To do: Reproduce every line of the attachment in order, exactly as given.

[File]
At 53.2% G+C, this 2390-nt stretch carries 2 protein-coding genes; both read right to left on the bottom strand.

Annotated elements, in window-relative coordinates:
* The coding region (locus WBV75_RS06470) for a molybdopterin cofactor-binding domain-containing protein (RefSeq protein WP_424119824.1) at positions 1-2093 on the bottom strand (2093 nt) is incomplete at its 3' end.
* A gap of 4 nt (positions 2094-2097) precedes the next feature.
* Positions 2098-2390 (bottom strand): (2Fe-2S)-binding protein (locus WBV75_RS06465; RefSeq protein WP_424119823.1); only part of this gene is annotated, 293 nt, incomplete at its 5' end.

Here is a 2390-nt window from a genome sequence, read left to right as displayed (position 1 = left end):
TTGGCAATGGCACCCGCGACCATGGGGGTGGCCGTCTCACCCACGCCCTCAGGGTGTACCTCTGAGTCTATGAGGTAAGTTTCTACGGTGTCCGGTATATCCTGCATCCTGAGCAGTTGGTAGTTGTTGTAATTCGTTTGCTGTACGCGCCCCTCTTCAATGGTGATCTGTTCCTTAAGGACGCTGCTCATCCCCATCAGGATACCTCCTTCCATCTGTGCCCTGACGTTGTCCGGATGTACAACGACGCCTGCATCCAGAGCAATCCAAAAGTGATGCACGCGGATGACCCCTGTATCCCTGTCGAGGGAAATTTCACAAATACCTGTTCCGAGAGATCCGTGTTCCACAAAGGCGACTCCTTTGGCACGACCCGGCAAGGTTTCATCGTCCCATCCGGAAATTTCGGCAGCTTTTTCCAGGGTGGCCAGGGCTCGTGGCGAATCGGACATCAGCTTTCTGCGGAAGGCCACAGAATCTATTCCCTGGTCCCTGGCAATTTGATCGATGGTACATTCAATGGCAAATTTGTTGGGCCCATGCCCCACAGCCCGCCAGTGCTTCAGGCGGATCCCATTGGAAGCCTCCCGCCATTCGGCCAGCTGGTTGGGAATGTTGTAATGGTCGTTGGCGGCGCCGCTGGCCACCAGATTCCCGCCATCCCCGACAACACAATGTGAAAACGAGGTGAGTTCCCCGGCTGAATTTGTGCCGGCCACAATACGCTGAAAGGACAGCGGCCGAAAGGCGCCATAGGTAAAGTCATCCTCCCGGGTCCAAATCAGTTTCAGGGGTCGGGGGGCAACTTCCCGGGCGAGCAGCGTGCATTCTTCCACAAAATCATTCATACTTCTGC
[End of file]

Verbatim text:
At 53.2% G+C, this 2390-nt stretch carries 2 protein-coding genes; both read right to left on the bottom strand.

Annotated elements, in window-relative coordinates:
* The coding region (locus WBV75_RS06470) for a molybdopterin cofactor-binding domain-containing protein (RefSeq protein WP_424119824.1) at positions 1-2093 on the bottom strand (2093 nt) is incomplete at its 3' end.
* A gap of 4 nt (positions 2094-2097) precedes the next feature.
* Positions 2098-2390 (bottom strand): (2Fe-2S)-binding protein (locus WBV75_RS06465; RefSeq protein WP_424119823.1); only part of this gene is annotated, 293 nt, incomplete at its 5' end.

Here is a 2390-nt window from a genome sequence, read left to right as displayed (position 1 = left end):
TTGGCAATGGCACCCGCGACCATGGGGGTGGCCGTCTCACCCACGCCCTCAGGGTGTACCTCTGAGTCTATGAGGTAAGTTTCTACGGTGTCCGGTATATCCTGCATCCTGAGCAGTTGGTAGTTGTTGTAATTCGTTTGCTGTACGCGCCCCTCTTCAATGGTGATCTGTTCCTTAAGGACGCTGCTCATCCCCATCAGGATACCTCCTTCCATCTGTGCCCTGACGTTGTCCGGATGTACAACGACGCCTGCATCCAGAGCAATCCAAAAGTGATGCACGCGGATGACCCCTGTATCCCTGTCGAGGGAAATTTCACAAATACCTGTTCCGAGAGATCCGTGTTCCACAAAGGCGACTCCTTTGGCACGACCCGGCAAGGTTTCATCGTCCCATCCGGAAATTTCGGCAGCTTTTTCCAGGGTGGCCAGGGCTCGTGGCGAATCGGACATCAGCTTTCTGCGGAAGGCCACAGAATCTATTCCCTGGTCCCTGGCAATTTGATCGATGGTACATTCAATGGCAAATTTGTTGGGCCCATGCCCCACAGCCCGCCAGTGCTTCAGGCGGATCCCATTGGAAGCCTCCCGCCATTCGGCCAGCTGGTTGGGAATGTTGTAATGGTCGTTGGCGGCGCCGCTGGCCACCAGATTCCCGCCATCCCCGACAACACAATGTGAAAACGAGGTGAGTTCCCCGGCTGAATTTGTGCCGGCCACAATACGCTGAAAGGACAGCGGCCGAAAGGCGCCATAGGTAAAGTCATCCTCCCGGGTCCAAATCAGTTTCAGGGGTCGGGGGGCAACTTCCCGGGCGAGCAGCGTGCATTCTTCCACAAAATCATTCATACTTCTGC